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Author » Richard M. Ebeling

Richard M. Ebeling is a professor of economics at Northwood University. He was formerly president of The Foundation for Economic Education (2003–2008), was the Ludwig von Mises Professor of Economics at Hillsdale College (1988–2003) in Hillsdale, Michigan, and served as vice president of academic affairs for The Future of Freedom Foundation (1989–2003).

Latest from Richard M. Ebeling

Book Review: Money and the Market

Money and the Market: Essays on Free Banking by Kevin Dowd (New York/London: Routledge, 2001); 226 pages; $100. KEVIN DOWD IS ONE OF THE LEADING free-market monetary theorists today. Along with Lawrence H. White and George Selgin, he has helped to ...

Vouchers and Visions of Freedom: A Fictional History

One hundred and fifty years ago, in 2009, shortly after the inauguration of Hillary Clinton as the first woman president of the United States, the Democrats and Republicans in Congress reached a consensus ...

Some Reflections on the Right to Bear Arms

For millions of Americans the Second Amendment and its right for the individual to bear arms appears irrelevant and practically anachronistic. It seems a throwback to those earlier days of the Wild West, ...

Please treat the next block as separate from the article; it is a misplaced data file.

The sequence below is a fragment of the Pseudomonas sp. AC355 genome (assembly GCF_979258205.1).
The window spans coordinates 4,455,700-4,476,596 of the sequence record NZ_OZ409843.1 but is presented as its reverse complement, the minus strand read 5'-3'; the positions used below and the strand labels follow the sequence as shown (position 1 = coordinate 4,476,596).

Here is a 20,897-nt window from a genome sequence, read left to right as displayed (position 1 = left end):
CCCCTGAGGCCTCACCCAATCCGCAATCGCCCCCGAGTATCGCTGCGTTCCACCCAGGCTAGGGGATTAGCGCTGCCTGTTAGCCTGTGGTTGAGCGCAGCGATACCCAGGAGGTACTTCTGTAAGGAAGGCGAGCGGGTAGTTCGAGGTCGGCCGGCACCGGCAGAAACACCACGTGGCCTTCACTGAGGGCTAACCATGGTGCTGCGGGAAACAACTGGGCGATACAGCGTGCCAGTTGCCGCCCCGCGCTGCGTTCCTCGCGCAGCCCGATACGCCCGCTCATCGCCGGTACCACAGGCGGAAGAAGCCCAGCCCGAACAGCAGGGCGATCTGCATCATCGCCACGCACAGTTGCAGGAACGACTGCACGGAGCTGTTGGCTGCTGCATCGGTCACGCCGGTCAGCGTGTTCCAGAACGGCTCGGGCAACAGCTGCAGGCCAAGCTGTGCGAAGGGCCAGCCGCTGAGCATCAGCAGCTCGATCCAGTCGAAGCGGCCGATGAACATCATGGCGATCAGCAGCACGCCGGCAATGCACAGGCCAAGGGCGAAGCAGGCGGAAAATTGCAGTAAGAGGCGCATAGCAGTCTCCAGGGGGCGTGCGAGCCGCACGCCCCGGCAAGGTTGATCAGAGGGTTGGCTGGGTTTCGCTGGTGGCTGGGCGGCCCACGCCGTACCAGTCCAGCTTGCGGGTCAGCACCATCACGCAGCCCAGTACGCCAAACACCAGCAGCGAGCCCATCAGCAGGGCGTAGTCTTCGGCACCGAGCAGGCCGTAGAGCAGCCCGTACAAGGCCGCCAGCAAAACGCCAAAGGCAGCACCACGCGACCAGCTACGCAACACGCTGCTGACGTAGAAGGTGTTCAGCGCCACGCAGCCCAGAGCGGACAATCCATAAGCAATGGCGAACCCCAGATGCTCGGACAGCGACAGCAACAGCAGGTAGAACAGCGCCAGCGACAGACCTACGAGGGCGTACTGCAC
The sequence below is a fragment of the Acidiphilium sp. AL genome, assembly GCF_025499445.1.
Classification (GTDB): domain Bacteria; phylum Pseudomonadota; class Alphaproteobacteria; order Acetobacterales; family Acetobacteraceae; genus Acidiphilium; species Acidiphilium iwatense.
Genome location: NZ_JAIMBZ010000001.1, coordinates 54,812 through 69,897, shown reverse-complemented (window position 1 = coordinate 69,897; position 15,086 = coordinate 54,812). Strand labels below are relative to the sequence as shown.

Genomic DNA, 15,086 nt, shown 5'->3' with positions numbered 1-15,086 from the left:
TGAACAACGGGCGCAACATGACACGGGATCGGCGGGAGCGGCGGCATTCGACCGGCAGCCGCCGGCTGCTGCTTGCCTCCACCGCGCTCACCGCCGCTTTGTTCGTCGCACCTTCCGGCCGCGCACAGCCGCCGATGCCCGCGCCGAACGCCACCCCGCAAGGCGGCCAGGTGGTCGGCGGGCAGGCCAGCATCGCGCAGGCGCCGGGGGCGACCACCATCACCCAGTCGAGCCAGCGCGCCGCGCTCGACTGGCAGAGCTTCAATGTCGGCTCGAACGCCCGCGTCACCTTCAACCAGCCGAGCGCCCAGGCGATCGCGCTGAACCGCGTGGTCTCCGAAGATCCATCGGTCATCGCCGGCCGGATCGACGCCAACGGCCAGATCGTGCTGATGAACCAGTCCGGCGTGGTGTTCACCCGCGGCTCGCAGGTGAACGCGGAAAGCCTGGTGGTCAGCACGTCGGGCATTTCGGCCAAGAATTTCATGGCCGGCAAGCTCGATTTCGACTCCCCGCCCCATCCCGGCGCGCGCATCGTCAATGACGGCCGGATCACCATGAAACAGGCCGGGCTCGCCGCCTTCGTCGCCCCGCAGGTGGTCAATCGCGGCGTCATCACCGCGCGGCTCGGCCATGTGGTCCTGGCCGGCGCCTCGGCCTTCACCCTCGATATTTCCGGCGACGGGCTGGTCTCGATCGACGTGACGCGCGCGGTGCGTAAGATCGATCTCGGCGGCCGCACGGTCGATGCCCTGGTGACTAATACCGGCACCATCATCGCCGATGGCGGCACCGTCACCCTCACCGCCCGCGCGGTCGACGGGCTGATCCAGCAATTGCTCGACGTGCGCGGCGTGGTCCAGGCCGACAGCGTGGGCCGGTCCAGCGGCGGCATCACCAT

Introduction to The Failure of America’s Foreign Wars

(Excerpted from The Failure of America’s Foreign Wars, published by The Future of Freedom Foundation in 1996) America, too, had its global calling, according to the social engineers. America should not merely be a “beacon of freedom” ...

Book Review: In Defense of Free Capital Markets

In Defense of Free Capital Markets: The Case against a New International Financial Architecture by David F. DeRosa (Princeton, N.J.: Bloomberg Press, 2001); 230 pages; $27.95. IN THE 1930s, during the high watermark of aggressive economic nationalism in Europe, one of ...

Some Reflections on the Right to Bear Arms

For millions of Americans the Second Amendment and its right for the individual to bear arms appears irrelevant and practically anachronistic. It seems a throwback to those earlier days of the Wild West, ...

Reexamining the “Good War”

The Second World War is considered America’s “good war” of the 20th century. The First World War is considered the tragic war. President Woodrow Wilson intended the war to “make the world safe for ...
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